Republican Tax Bill Could Hurt U.S. Military, According to Top Generals

The Senate has passed their version of tax reform. Reuters

America's fiscal strength is inextricably linked to its military power, and the Senate tax bill, which passed at two in the morning on Saturday, will diminish the United States' fiscal stability by adding between $1 trillion and $1.4 trillion to the Federal debt over the next decade, according to the non-partisan Coalition for Fiscal and National Security.

The Coalition, which consists of a group of 21 leaders in military defense including Mike Mullen, Madeleine Albright, Henry Kissinger, Chuck Hagel, Bob Gates and Leon Panetta, has long warned that America's long-term debt is the single greatest threat to its national security.

The U.S. national debt recently surpassed $20 trillion, and is on track to add an additional $10 trillion more over the next decade. While Republicans insist that their tax plan will pay for itself, Congressional Budget Office and Joint Taxation Committee analysis shows that the national debt will increase considerably under their plan.

Debt service encroaches on discretionary spending in the federal budget, and 54 percent of all federal discretionary spending goes to the U.S. military. Even so, defense spending has been in decline over the past decade due partially to Obama-era policy and partially because of mandatory cuts that are required under the Budget Control Act when spending ceilings are hit.

President Trump has ambitious plans for building up the military with 355 more ships, 1,200 more Air Force fighter jets and thousands more Marines. Defense Secretary Jim Mattis has said that those plans would require defense spending growth through at least 2023.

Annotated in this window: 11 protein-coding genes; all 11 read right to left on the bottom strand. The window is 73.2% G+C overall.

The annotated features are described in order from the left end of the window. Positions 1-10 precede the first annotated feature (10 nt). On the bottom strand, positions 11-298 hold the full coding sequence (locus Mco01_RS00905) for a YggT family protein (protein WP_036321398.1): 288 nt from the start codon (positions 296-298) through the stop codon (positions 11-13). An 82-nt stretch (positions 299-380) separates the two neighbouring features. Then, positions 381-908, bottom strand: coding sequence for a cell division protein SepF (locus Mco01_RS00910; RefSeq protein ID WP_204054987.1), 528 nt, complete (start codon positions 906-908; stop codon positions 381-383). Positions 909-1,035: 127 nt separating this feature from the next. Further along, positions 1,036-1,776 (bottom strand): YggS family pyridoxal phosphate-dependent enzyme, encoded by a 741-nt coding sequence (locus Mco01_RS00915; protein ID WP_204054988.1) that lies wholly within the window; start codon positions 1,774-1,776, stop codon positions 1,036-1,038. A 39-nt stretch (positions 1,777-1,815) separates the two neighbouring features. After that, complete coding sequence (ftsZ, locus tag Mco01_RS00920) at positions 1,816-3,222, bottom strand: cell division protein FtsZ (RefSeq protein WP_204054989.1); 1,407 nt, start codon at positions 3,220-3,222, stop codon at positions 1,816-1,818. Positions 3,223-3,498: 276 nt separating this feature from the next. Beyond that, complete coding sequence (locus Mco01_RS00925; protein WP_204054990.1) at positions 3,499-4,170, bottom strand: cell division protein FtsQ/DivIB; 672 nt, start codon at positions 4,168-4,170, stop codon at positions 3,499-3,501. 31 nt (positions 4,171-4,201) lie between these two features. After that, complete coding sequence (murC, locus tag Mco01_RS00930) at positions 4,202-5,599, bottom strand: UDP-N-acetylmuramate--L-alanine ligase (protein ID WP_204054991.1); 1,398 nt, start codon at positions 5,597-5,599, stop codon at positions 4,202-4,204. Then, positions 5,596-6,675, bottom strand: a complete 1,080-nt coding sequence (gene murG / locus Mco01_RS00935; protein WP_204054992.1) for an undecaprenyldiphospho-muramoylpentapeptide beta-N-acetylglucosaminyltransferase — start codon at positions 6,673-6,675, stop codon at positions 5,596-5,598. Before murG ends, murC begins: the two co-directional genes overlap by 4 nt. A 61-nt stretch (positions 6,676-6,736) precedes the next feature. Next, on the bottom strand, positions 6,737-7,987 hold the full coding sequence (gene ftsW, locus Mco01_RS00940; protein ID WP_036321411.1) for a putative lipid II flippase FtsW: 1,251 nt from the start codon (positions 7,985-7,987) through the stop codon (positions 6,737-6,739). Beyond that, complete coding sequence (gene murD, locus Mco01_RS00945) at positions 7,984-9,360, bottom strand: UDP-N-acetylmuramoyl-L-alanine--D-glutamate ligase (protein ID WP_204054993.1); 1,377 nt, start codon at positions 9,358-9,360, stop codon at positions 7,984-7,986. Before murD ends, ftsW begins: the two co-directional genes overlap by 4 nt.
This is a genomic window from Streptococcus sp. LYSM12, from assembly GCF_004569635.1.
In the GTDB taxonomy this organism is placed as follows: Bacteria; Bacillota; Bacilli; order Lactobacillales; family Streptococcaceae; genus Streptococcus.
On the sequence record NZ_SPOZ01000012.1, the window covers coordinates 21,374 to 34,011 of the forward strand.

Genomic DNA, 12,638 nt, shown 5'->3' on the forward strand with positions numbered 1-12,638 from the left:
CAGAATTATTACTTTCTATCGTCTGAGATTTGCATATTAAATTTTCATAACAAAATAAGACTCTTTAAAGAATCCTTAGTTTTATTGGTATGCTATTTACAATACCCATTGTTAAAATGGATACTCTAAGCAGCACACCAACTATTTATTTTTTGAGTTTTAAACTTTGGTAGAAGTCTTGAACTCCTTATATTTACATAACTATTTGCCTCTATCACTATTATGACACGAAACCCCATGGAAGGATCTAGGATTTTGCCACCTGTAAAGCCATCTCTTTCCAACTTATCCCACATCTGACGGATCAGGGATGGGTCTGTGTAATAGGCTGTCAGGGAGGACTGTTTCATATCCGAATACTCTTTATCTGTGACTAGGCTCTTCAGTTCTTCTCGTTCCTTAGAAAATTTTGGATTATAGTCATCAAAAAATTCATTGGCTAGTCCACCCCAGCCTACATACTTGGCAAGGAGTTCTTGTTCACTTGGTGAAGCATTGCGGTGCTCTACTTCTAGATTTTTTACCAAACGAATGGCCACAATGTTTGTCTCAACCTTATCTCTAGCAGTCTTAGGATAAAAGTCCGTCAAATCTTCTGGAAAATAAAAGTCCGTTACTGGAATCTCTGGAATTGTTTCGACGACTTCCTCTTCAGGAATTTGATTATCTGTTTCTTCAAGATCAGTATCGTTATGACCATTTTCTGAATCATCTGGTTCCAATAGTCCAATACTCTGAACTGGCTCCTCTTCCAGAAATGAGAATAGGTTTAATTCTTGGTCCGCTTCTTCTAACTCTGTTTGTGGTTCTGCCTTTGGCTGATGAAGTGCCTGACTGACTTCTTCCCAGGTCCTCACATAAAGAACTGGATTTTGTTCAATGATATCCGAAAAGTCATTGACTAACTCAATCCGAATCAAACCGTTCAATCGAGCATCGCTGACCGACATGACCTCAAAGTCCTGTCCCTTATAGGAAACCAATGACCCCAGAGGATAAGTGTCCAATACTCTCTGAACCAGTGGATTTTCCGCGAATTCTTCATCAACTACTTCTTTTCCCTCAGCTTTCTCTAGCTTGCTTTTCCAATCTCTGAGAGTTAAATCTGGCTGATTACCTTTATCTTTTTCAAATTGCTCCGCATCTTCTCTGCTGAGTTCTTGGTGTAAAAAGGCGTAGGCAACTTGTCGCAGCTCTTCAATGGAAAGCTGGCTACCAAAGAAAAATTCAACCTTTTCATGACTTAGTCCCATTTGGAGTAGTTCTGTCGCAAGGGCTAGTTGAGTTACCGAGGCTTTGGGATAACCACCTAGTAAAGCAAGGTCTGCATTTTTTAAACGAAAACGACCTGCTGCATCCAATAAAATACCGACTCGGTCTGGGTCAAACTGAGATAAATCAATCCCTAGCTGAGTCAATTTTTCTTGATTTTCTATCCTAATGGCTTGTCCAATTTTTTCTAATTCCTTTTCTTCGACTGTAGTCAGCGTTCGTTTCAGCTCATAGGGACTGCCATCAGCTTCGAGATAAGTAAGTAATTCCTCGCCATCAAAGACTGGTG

"We are committed — and we have done so on the Armed Services Committee — to increase the size of our military forces. Every additional 10,000 service members costs roughly $1.8 billion per year," asked the Senate Armed Services Committee's ranking member Jack Reed this week. "Where will we get that money when we're going $1.5 trillion in debt to provide tax cuts for the wealthiest Americans?"

Reed insisted that the tax bill forgot about costly ongoing operations in Iraq, Afghanistan and Syria which will cost tens of billions of dollars. He also said that the budget cuts triggered by the Senate tax plan will severely limit military preparedness for future events, like a possible conflict with North Korea.

"Anyone who is voting for this bill is essentially saying: 'You know, I'll talk a good story about supporting national security, but when it comes down to the money, it's going to go to the wealthiest Americans,'" he told his fellow Senators.

In a letter addressed to Congress this month, three former defense secretaries, Leon Panetta, Chuck Hagel and Ash Carter, wrote that passing the Republican tax plan will mean that the Pentagon will be forced to cut spending "for training, maintenance, force structure, flight missions, procurement and other key programs." The result, they wrote, is "the growing danger of a 'hollowed out' military force that lacks the ability to sustain the intensive deployment requirements of our global defense mission."